Not only it is an ordinary computer from the early eighties, but also a real phenomenon outrivaling the era from which it had originated.
Even up to this day it still has many enthusiasts, coders, hardware and software collectors along with its accessories.
At the moment, you are just browsing the website of one of them...

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Hardware gallery

All gear in my collection are copies of brand new, never used stuff. Impossible? Possible, however, getting such gems was neither easy, nor cheap. The computer itself has been imported from the United States, where it had laid untouched in an attic box as a backup copy for over 30 years. Fortunately, a responsible person found it and never dared to take away its virginity...

Floppy disk drive, also in unused condition, got into my hands from Italy. It was found in a hardware store warehouse, where for more than 30 years did not attract anybody's attention.

The original CRT monitor dedicated to Commodore computers (but not only) has been imported from the USA, where over the past few years was presented at a large flea market, together with other appliances from the last century. It is not known whether it was ever turned on there. It arrived to me in the factory-made state, wrapped in its original packaging, without the slightest flaws, scratches or even a gram of dust.

The extension of RAM by additional 256kB dedicated to the C64 unit was a Christmas gift for some teenager living in Canada in the late eighties. Due to the almost total lack of software, especially games using extra memory, the presented REU has never been used. After thirty years of aging it arrived to me preserved in the factory-made state.

The original Commodore mouse was an optional hardware device that could replace a typical joystick. Due to the insufficient amount of software that was able to use its advantages over the joystick, it wasn't an especially popular accessory. However, it was a mandatory equipment of the computer working on the GEOS system, or other programs supported by a typical arrow movement all over the screen. Its acquisition was a complete accident at occasional auction, bidding for other components. It turned out that it was a brand new one, factory boxed and sealed.

Analog modem allowing communication via a standard telephone line. Its speed 1200bps allowed only a simple terminal communication, or the exchange of small data packets, eg. To download a game or a program from a remote computer. Due to the poor popularity of the modem, acquiring a completely new warehouse supply, factory sealed, was not a challenge.

Accessories gallery

The collection of accessories such as programs, cartridges, books are also copies in the vast majority new, pre-wrapped in foil. The fact that I've never seen the content of these wrapped copies and gadgets, although I admit I'm very curious to, is sort of the icing on the cake. Maybe one day I'll get my hands on these tresures and finally unpack them all ? So far let's let them keep a mystery.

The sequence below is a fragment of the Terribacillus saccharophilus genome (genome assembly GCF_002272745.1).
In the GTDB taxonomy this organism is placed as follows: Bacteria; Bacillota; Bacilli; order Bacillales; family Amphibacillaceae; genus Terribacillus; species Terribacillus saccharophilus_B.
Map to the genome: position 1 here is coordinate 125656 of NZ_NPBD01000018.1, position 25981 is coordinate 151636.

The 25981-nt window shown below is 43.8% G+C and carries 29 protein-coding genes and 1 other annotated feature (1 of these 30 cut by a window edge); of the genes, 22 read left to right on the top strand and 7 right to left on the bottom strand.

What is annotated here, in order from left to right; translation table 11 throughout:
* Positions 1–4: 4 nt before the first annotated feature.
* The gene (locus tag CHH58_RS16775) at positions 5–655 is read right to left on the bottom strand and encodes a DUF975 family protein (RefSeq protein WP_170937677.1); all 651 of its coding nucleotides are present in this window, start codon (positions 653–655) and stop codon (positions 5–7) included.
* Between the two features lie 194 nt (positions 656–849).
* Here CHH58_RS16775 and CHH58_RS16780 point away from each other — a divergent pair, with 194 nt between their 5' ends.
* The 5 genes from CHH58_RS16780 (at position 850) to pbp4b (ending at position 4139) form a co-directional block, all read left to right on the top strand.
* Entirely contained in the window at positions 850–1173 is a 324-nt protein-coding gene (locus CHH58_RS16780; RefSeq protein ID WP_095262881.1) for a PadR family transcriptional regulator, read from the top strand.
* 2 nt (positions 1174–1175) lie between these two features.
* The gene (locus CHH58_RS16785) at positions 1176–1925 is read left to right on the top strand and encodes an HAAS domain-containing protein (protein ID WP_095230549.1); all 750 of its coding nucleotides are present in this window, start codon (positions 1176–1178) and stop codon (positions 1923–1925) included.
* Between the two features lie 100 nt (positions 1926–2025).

GEOS was the most developed graphical operating system, the first version was actually created and designed just for the C64. Additionally, a large collection of programs using the graphical environment has been created, a few of them are in my collection.

About me

Please do not adjust your monitor. The photo beside is deliberately displayed in quality, which offered the C64. Graphics mode in high resolution 320x200 pixels and 16 colors are the graphics resources it offered.

The Commodore 64 was my first computer, I was the happy owner as a teenager. It was the beginning of the nineties and in Poland this 'PC' was available on a mass scale. Unfortunately, the period of its highest popularity in Poland was also the period of this unit's decline. More wealthy owners, quickly exchanged it for newer, better models eg. Amiga.

Due to the limited financial resources, the C64 remained in my possession long enough. In addition, it aroused a sort of curiosity in me, as well as the desire to experiment, because it was a machine designed not only for playing games. The possibility of a smooth writing programs in BASIC, enabled me to find and develop a new hobby, which eventually turned into a way of life. Initially, I started rewriting programs I found in contemporary magazines such as Bajtek or C&A, later I tried to create my own, according to their ideas. The apex of programming in BASIC, was the emergence of a number of games eg. based on a TV game show of that time-'5x5' as well as utility programs eg. Sprites Editor, single and multi-coloured with BASIC's automatic code generation. Unfortunately, all the work effects irretrievably got lost saved on tapes. I'd give a lot if they could be retrieved now...

The decline of my adventure with the C64 came after several years of use, due to the lack of future prospects associated with it. The proliferation of PCs has forced the natural way of my evolution. A copy of the C64, which I possessed, found a new buyer and today probably no longer exists.

Again, I became interested in this gear by accident in 2012, when the 30th anniversary of the computer was celebrated. Browsing the Internet resources I realized that the C64 is still there and still, programs are created and the demo scenes run... In retrospect, I realized what actually the Commodore 64 was. Its capabilities against modern machines seem ridiculous, but in the period in which they arose, they were a way ahead of their time. Its timeless design, ease of use as well as massive development possibilities make that the Commodore 64 is perceived by many as a phenomenon of the former computer technology.